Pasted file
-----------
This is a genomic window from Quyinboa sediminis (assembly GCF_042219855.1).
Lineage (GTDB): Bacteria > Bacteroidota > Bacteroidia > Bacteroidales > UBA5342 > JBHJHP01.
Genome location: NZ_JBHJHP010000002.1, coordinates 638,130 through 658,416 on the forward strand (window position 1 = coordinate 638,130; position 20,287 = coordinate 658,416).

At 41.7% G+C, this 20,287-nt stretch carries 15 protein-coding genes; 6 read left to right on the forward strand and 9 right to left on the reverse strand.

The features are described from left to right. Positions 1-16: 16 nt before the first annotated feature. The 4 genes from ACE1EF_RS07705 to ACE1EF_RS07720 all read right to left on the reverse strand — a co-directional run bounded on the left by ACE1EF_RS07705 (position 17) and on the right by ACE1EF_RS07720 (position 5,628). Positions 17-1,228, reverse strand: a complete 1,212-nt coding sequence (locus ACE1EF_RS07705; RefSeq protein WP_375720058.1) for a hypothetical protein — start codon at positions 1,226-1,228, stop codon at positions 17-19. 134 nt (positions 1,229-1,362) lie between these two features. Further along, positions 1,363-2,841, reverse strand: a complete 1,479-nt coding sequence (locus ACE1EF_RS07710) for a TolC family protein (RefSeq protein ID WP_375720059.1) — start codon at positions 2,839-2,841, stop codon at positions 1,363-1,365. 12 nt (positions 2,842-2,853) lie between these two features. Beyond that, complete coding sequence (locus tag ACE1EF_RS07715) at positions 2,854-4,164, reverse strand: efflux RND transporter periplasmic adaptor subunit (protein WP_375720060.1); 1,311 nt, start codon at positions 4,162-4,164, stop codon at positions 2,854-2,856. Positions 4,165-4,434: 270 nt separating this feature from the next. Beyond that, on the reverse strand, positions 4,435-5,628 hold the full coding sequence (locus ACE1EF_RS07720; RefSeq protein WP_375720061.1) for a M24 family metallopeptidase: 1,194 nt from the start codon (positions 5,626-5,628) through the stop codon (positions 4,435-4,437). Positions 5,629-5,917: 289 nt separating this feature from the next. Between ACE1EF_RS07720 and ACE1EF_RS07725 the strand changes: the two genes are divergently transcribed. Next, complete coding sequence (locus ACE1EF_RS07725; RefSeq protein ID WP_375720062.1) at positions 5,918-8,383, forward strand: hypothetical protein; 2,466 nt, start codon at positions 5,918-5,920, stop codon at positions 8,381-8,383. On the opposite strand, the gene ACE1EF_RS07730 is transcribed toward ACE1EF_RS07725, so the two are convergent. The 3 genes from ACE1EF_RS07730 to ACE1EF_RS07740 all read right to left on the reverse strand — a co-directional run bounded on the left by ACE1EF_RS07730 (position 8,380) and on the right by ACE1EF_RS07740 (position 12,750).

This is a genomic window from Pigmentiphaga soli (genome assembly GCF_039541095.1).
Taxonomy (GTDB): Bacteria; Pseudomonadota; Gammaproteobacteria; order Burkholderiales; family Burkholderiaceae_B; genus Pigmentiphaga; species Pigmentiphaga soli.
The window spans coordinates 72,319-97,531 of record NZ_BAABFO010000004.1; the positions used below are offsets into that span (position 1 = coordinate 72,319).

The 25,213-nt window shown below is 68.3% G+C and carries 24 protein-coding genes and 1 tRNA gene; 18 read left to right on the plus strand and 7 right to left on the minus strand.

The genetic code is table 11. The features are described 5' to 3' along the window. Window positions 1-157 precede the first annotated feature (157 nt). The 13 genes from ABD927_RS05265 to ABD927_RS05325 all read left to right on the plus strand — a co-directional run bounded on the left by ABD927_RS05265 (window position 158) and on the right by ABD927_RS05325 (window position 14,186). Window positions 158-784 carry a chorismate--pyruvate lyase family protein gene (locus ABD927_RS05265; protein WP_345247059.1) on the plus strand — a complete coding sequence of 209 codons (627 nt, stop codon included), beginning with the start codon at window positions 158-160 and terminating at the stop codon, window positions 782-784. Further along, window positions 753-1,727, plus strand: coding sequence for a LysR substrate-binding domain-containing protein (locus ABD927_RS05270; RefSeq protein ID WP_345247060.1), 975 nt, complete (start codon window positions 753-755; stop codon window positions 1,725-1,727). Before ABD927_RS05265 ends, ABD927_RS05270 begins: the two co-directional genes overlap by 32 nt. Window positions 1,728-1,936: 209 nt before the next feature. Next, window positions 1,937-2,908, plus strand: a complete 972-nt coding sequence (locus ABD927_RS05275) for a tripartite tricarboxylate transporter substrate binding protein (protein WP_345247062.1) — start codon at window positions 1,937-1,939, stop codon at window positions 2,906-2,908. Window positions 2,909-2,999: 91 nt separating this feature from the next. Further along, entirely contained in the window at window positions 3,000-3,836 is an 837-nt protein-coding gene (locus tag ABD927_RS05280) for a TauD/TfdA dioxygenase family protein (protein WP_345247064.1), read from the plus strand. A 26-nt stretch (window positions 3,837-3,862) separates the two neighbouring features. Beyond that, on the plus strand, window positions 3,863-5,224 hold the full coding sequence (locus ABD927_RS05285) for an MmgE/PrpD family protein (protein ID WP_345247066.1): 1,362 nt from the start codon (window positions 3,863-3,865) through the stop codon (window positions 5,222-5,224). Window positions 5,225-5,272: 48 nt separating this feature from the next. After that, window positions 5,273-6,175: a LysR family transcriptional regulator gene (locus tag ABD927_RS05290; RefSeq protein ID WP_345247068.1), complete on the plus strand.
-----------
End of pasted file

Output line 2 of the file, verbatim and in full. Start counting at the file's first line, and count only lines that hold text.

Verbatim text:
Lineage (GTDB): Bacteria > Bacteroidota > Bacteroidia > Bacteroidales > UBA5342 > JBHJHP01.